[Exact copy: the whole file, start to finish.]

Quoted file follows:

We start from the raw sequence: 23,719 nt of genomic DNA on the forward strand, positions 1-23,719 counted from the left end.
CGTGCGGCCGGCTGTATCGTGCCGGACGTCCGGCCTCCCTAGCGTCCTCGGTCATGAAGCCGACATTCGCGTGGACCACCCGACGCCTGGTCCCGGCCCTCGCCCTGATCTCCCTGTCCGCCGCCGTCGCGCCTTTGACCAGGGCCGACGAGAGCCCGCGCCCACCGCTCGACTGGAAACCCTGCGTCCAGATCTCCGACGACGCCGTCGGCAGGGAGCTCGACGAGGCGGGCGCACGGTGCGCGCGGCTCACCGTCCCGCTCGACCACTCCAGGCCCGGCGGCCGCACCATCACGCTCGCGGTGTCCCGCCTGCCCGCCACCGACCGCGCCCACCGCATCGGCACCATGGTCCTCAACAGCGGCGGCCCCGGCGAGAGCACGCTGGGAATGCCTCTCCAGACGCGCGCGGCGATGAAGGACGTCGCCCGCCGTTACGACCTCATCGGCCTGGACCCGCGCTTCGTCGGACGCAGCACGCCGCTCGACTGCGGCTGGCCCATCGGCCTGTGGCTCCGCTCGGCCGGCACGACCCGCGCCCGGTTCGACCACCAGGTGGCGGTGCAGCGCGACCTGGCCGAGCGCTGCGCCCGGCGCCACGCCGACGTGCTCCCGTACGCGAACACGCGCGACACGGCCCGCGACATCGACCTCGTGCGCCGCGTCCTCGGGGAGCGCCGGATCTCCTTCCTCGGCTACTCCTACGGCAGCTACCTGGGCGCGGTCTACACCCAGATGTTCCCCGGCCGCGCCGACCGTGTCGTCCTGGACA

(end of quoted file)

We start from the raw sequence: 23,719 nt of genomic DNA on the forward strand, positions 1-23,719 counted from the left end.
CGTGCGGCCGGCTGTATCGTGCCGGACGTCCGGCCTCCCTAGCGTCCTCGGTCATGAAGCCGACATTCGCGTGGACCACCCGACGCCTGGTCCCGGCCCTCGCCCTGATCTCCCTGTCCGCCGCCGTCGCGCCTTTGACCAGGGCCGACGAGAGCCCGCGCCCACCGCTCGACTGGAAACCCTGCGTCCAGATCTCCGACGACGCCGTCGGCAGGGAGCTCGACGAGGCGGGCGCACGGTGCGCGCGGCTCACCGTCCCGCTCGACCACTCCAGGCCCGGCGGCCGCACCATCACGCTCGCGGTGTCCCGCCTGCCCGCCACCGACCGCGCCCACCGCATCGGCACCATGGTCCTCAACAGCGGCGGCCCCGGCGAGAGCACGCTGGGAATGCCTCTCCAGACGCGCGCGGCGATGAAGGACGTCGCCCGCCGTTACGACCTCATCGGCCTGGACCCGCGCTTCGTCGGACGCAGCACGCCGCTCGACTGCGGCTGGCCCATCGGCCTGTGGCTCCGCTCGGCCGGCACGACCCGCGCCCGGTTCGACCACCAGGTGGCGGTGCAGCGCGACCTGGCCGAGCGCTGCGCCCGGCGCCACGCCGACGTGCTCCCGTACGCGAACACGCGCGACACGGCCCGCGACATCGACCTCGTGCGCCGCGTCCTCGGGGAGCGCCGGATCTCCTTCCTCGGCTACTCCTACGGCAGCTACCTGGGCGCGGTCTACACCCAGATGTTCCCCGGCCGCGCCGACCGTGTCGTCCTGGACA